Each month, Armada Corporate Intelligence prepares a couple of index collections for two groups very connected to the U.S. manufacturing and industrial community: the Industrial Heating Equipment Association (IHEA) and the Chemical Coaters Association International (CCAI). Both are engaged in the treatment of metal for industrial uses and are, thus, heavily engaged in sectors such as the automotive industry, the energy world, aerospace and many others. Every piece of metal that is used in manufacturing or construction is treated in some way, and these are the companies that do that treating. The indices we look at give a good assessment of what is happening and this is an excerpt of the latest report.
If you look at the June version of the CCAI index, expected growth is somewhat hard to see. Of the 12 indicators, seven of them are trending in a negative direction and five are either very slightly positive or essentially flat. What’s worse is that the negative indicators really sank dramatically.
As usual, there was some joy in the category of “New Automotive and Light Truck Sales.” This continues the upward trend and stands one of the only real bright spots. The day that these sales start to flatten out is the day the economy really starts to stutter. The other indicator that looks pretty healthy is steel consumption--That is related to the demand for these vehicles as the other sectors, especially energy, had been propelling steel demand have been weakening.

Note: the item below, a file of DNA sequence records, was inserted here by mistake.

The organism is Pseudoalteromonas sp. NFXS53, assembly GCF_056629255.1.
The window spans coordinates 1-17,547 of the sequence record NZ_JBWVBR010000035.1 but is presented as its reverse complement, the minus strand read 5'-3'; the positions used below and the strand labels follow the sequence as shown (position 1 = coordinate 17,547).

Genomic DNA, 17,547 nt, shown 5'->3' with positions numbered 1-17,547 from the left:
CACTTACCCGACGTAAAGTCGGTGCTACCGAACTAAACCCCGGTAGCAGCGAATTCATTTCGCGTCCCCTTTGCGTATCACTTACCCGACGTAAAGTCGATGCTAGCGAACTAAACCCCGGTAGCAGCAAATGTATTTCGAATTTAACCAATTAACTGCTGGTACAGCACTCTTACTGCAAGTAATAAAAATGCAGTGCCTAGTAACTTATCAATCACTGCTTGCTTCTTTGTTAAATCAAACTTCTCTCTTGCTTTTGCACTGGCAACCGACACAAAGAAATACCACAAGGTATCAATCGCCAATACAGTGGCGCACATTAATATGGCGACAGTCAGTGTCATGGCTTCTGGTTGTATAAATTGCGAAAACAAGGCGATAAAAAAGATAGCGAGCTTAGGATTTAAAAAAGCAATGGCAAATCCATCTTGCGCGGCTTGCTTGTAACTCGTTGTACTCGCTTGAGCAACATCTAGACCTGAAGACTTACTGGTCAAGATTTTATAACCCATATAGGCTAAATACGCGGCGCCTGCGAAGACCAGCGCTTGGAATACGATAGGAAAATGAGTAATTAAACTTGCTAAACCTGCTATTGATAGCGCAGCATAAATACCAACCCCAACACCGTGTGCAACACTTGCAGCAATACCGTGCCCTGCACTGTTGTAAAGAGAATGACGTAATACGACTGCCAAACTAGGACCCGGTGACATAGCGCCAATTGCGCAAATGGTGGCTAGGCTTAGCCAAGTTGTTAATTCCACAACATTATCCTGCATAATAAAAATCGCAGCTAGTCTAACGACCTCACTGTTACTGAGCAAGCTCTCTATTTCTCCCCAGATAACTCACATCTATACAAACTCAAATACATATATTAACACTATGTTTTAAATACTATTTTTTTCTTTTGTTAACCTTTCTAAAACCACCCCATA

The construction arena is getting slightly better, but not in the public sphere (re: where the steel demand exists). The “New Order Index” from the PMI isn’t getting any worse, but it also didn’t improve after falling dramatically last month. Concern permeates in the business community as a whole as will be obvious when we look at the readings that are in decline.
The more complete story is unfortunately found in the negative numbers. They are all to one degree or another connected to demand. The New Housing Starts statistics are down as mortgages remain difficult to obtain. Metals prices are all down in another demand-driven situation, to be sure. It is also significant that the producers have been reluctant to pull back on production because of market share concerns.
Meanwhile, capacity utilization numbers are dovetailing with capital investment, durable goods orders and factory orders. These deep plunges illustrate a mark of real economic uneasiness.
- Chris Kuehl, Ph.D., NACM economist and co-founder of Armada Corporate Intelligence